Pets are part of the family and add to the joy of holiday celebrations. With all that tail-wagging fun ahead, beware of potential mischief and manage your household to ensure the safety of your pet(s). With a few techniques mentioned below, you and your pet(s) are headed to holiday bliss!
Avoid giving pets dangerous foods.
Ensure your pet does not sample your eggnog, spiced apple cider, or other holiday beverage! Canine and feline kidneys are unable to effectively process even small amounts of alcohol. In addition, avoid giving your pets bones and fatty foods, such as turkey skin or rich foods. Bones may splinter and fatty foods may cause gastrointestinal (GI) upset, such as loose stool, or even pancreatitis, which is inflammation of the pancreas (ouch!) and other unpleasant GI tract symptoms. Have your pet stick to his normal food or these safe foods used as treats during the holidays.
Decorate with pet safety in mind.
There are plenty of holiday toxins involved in deocrating for the season!
Dangerous plants - Avoid decorating with dangerous plants, such as holly, mistletoe, and poinsettias at pet-height (a height that could be reached by your pet).
Candles - Do not put certain decorations – especially lit candles - at tail-whacking or nose-bumping height. Use battery candles instead of real candles!
Contaminated water - Ensure your pet does not have access to the holiday tree’s water. Often the tree water is contaminated from fertilizers and drinking that water could be harmful.
Tree safety - Consider the best way to have a safe tree in your house. Do you need to anchor the tree so that a nimble cat does not tip the tree? Should you use shatterproof ornaments? Should you put your tree in a play-pen or x-pen (an x-pen is basically a play pen for pets)? Skip decorating the tree with tempting food items, such as popcorn or candy canes.
Lighting - Ensure that holiday lighting cords are out of the way of curious snouts and fuzzy paws that could become tangled.
Train your houseguests.
Your houseguests may not be used to having pets around or may be used to pets that have a different “reach” or “desire” to explore belongings. A friend who owns Corgis may be able to keep chocolate on her counters at home, but your friend with a Labrador probably does not keep anything potentially yummy at counter height! Your cousin with a senior dog may not be used to thinking about your exuberant puppy that is still working on eliminating his door bolting habit. What should you do?
- Ask your houseguests to close bedroom and bathroom doors to ensure that your pets do not have access to any toiletries or medications that may make them ill. You could also use baby-gates to section off your house.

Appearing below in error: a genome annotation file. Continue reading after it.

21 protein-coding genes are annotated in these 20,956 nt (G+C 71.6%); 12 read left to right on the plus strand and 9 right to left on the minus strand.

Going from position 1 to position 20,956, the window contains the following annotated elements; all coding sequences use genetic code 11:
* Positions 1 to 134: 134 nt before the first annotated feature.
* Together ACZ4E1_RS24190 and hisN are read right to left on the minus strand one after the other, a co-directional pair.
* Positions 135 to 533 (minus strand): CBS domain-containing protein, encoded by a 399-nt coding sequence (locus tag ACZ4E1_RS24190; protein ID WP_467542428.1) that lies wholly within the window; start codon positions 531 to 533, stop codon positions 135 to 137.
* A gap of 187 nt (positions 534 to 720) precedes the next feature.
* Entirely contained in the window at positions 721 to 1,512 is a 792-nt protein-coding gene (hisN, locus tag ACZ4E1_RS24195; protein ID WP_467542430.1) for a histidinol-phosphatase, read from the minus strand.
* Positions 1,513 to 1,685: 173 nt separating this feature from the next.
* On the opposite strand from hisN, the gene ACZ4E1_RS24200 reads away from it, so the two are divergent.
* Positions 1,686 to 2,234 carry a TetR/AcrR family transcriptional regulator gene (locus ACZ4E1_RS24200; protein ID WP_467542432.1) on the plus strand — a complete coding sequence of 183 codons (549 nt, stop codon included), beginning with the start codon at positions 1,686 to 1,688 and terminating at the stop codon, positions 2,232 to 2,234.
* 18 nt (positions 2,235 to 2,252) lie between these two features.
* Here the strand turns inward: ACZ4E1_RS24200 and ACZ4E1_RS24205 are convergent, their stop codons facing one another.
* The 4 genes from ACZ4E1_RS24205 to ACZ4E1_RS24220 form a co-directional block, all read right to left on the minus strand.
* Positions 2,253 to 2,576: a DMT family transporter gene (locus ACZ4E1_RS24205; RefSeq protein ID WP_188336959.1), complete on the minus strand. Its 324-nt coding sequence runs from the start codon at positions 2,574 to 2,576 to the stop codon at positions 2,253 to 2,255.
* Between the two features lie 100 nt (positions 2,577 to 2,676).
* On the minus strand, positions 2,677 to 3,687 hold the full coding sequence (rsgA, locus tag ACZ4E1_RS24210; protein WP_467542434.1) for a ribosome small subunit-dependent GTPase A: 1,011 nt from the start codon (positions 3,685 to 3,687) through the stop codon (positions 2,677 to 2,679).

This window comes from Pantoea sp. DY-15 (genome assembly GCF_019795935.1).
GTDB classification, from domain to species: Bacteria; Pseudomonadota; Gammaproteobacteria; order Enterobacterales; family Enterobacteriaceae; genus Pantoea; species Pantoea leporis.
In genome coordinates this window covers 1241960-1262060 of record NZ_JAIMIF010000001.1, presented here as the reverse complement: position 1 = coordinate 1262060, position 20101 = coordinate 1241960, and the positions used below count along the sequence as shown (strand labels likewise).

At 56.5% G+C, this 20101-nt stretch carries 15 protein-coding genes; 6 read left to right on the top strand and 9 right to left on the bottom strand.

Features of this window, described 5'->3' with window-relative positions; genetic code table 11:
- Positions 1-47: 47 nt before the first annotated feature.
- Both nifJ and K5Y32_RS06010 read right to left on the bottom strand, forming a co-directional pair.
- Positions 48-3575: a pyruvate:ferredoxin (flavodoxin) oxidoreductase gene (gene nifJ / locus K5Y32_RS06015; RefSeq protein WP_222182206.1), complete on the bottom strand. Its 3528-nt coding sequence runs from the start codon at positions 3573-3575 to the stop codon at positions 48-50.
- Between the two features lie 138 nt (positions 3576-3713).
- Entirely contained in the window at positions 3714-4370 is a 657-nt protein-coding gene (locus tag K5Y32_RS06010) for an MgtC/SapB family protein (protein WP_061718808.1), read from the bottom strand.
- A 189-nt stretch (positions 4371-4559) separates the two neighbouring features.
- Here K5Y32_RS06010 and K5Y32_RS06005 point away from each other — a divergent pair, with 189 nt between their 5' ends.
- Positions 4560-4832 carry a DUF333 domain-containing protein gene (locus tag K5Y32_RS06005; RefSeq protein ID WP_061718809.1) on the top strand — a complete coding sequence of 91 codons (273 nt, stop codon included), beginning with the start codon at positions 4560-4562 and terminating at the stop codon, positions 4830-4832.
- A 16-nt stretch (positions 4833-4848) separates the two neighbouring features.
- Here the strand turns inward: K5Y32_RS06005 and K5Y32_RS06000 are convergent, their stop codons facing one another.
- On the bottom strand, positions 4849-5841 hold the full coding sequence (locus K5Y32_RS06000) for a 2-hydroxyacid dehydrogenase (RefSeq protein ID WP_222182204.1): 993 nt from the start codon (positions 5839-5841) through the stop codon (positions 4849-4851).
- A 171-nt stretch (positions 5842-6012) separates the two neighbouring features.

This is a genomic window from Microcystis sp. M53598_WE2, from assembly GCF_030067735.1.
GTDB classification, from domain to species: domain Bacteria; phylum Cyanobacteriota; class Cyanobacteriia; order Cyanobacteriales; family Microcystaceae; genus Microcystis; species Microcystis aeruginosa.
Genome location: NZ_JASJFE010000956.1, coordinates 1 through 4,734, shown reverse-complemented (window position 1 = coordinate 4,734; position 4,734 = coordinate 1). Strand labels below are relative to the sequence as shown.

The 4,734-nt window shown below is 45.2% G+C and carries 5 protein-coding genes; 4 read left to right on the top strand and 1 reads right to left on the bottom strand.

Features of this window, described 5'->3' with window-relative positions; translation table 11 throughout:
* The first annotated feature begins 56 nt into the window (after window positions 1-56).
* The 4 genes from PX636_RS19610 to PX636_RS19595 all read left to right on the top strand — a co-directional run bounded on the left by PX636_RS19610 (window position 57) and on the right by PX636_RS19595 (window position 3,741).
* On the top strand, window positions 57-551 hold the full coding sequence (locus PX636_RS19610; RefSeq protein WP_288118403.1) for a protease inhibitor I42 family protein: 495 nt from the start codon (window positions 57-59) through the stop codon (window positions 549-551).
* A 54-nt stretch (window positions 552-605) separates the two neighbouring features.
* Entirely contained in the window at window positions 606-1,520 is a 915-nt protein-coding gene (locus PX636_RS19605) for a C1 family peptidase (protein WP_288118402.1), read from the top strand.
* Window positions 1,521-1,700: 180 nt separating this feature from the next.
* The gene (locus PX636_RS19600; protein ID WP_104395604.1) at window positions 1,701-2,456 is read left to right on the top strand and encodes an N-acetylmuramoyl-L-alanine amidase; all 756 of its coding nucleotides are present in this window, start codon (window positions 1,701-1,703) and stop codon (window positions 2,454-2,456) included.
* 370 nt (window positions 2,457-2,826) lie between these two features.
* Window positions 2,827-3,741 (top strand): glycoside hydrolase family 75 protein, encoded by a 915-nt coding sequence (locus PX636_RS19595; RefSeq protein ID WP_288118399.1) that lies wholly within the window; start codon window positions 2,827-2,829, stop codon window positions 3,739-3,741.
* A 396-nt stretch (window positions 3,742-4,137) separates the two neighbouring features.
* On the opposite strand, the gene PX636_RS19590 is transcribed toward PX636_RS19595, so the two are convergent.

- Remind houseguests to take extra care to close exterior doors and to ensure no pets “escape” when the houseguests are entering and exiting your home.
- Request that guests do not feed your pets any table scraps or other items. If the guests want to spoil your pet a little with a special treat, suggest that your guest give some pet treats that you know your pet likes and that agree with your pet’s stomach.
- Keep a “clean counter” policy. Request that food is not left on counters or tables unattended unless your pet is secured (in a crate or a different room).
Sort and protect gifts.
Ask guests to not put gifts that contain food under the tree or consider not putting any gifts out until it is time to open presents! This may prevent your curious pooch or kitty from ripping open (and then ingesting) a present that contains chocolate or other hazardous foods. You could also keep all presents or just food-related presents in a separate location, such as a closet or a spare room, until the gift opening. Finally, consider having your pet on a leash during gift opening so he does not sneak into someone’s opened gift pile for a snack or play session with items that are not his! An alternative to having your dog on leash during gift opening is having your pup on his mat during the event. See this blog for how to teach your dog to “go to your mat.”
Manage your pet.
Consider working on training before the holidays so your dog knows a few key cues. Put pets in a safe bedroom when you cannot watch them or crate the dog for a few minutes while you get a handle on a bustling situation, such as arriving houseguests. If you can’t watch your pets, it’s okay to manage the situation with containment or even by tethering your pet with a leash to your waist.
Considering pet safety before the holidays is the best way to ensure it's fun and safe for everyone. Consider enrolling your dog in pet insurance long before the holidays to ensure he's protected should an accident or illness occur.
Enjoy a safe and festive holiday with your human and four-legged family!